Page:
Fussell v. Louisiana Business College of Monroe

519 So. 2d 384 (1988)

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Fussell v. Louisiana Business College of Monroe

Louisiana Court of Appeal
519 So. 2d 384 (1988)

Facts

Shelva Fussell (plaintiff) entered into a contract with the Louisiana Business College of Monroe (LBCM) (defendant) in order to receive the training necessary to become a legal secretary. Fussell was suspended four months into her program for being a disruptive influence, despite having excellent grades and a strong record of attendance. LBCM demanded that she sign a document admitting that she was disruptive, but Fussell refused and was not readmitted. Fussell’s suspension came amid growing dissatisfaction among teachers and faculty at LBCM, leading to a decline in enrollment. Fussell was one of 21 students to sign a petition addressed to the district attorney highlighting concerns about the school’s administration, including misappropriating government loans and overcharging students. Following her suspension, Fussell filed suit for breach of contract. At trial, two of Fussell’s teachers testified in her defense. Fussell admitted to complaining about LBCM and its teachers, but no other evidence was introduced to support LBCM’s claim that Fussell was disruptive. A trial court found in favor of LBCM, but an appellate court reversed and remanded. On remand, LBCM attempted to buttress the record to support its claim. An LBCM administrator testified that LBCM had received a note indicating that Fussell and one other student were “putting doubts in other students’ minds” by questioning whether the school would charge them for courses they did not need. When pressed, school administrators stated that Fussell was undermining the school’s goals and instigating unrest, but they could not point to anything more specific. A trial court again found in favor of LBCM. Fussell appealed.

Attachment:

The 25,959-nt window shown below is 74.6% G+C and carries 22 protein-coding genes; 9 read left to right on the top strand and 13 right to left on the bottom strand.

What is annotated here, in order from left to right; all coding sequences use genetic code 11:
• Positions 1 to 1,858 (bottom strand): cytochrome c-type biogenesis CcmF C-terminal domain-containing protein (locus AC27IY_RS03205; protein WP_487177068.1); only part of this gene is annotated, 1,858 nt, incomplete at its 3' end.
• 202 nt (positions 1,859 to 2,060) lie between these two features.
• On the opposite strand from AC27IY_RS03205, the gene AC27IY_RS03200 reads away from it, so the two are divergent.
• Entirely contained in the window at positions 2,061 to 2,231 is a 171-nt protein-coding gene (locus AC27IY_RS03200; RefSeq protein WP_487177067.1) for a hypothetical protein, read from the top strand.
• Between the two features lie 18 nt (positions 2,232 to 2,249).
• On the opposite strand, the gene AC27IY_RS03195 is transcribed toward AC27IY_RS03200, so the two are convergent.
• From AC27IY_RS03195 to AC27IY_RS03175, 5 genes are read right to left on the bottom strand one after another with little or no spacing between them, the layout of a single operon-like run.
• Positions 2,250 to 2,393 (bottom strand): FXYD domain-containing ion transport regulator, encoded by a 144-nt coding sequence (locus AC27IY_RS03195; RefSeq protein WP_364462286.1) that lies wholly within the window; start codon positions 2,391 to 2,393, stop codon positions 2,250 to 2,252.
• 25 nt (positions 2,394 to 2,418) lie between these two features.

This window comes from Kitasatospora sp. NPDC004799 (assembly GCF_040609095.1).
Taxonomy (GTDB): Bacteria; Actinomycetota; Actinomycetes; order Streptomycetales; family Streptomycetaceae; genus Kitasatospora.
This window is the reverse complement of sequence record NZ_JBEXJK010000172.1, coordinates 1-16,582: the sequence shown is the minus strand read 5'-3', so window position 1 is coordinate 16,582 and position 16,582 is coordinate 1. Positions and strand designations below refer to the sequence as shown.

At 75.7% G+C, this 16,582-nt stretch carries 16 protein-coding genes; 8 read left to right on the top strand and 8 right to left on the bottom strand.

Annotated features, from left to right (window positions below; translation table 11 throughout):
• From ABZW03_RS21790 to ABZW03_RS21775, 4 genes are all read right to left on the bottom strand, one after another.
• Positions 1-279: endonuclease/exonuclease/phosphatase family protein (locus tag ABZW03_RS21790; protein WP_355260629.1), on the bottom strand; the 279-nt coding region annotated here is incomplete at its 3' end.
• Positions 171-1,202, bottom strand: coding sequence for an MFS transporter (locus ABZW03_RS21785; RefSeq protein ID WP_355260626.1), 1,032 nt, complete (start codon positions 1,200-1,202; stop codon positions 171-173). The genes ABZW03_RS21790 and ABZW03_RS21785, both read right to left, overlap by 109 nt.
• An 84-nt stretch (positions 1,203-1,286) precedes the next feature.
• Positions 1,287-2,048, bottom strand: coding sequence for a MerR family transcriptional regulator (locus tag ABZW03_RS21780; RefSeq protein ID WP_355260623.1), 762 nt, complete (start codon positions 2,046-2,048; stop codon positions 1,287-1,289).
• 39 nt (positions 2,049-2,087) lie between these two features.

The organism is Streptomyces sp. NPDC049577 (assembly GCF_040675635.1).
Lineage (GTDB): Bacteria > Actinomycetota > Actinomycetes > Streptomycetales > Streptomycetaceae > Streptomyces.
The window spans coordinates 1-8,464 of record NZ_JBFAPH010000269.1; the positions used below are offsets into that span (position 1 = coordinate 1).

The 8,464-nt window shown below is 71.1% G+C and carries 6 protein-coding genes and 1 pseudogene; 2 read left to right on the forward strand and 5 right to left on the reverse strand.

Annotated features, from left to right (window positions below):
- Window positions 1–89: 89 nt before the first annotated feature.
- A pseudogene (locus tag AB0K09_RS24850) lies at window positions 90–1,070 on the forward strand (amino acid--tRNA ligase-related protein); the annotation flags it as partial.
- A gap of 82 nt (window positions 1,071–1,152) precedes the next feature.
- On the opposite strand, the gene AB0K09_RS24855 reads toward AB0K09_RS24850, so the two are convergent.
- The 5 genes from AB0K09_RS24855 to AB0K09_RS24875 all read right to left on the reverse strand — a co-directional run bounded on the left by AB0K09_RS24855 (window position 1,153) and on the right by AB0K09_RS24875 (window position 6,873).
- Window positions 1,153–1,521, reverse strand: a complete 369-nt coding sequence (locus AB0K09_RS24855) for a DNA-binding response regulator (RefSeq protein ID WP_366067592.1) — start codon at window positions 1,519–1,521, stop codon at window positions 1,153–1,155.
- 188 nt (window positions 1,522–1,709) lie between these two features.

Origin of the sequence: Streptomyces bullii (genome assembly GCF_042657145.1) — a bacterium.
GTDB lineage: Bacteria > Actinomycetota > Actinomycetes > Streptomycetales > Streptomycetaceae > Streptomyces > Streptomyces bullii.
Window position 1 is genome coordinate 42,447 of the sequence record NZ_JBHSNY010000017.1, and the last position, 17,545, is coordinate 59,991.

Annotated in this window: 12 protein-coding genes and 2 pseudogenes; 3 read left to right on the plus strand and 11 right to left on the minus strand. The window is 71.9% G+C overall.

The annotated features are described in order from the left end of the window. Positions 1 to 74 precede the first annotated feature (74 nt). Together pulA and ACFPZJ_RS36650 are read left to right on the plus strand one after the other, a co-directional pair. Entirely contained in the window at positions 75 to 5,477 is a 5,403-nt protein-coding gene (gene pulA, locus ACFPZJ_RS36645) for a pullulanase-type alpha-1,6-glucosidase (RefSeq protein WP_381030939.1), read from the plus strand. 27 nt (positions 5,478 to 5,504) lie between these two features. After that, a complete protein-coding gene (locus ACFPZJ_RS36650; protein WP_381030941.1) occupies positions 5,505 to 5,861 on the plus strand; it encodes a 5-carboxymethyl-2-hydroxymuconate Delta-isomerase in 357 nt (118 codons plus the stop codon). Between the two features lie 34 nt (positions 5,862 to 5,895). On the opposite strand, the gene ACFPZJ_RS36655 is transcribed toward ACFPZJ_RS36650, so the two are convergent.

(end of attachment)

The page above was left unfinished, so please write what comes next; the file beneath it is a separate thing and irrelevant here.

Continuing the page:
Rule of Law

Issue

Holding and Reasoning (Marvin, J.)

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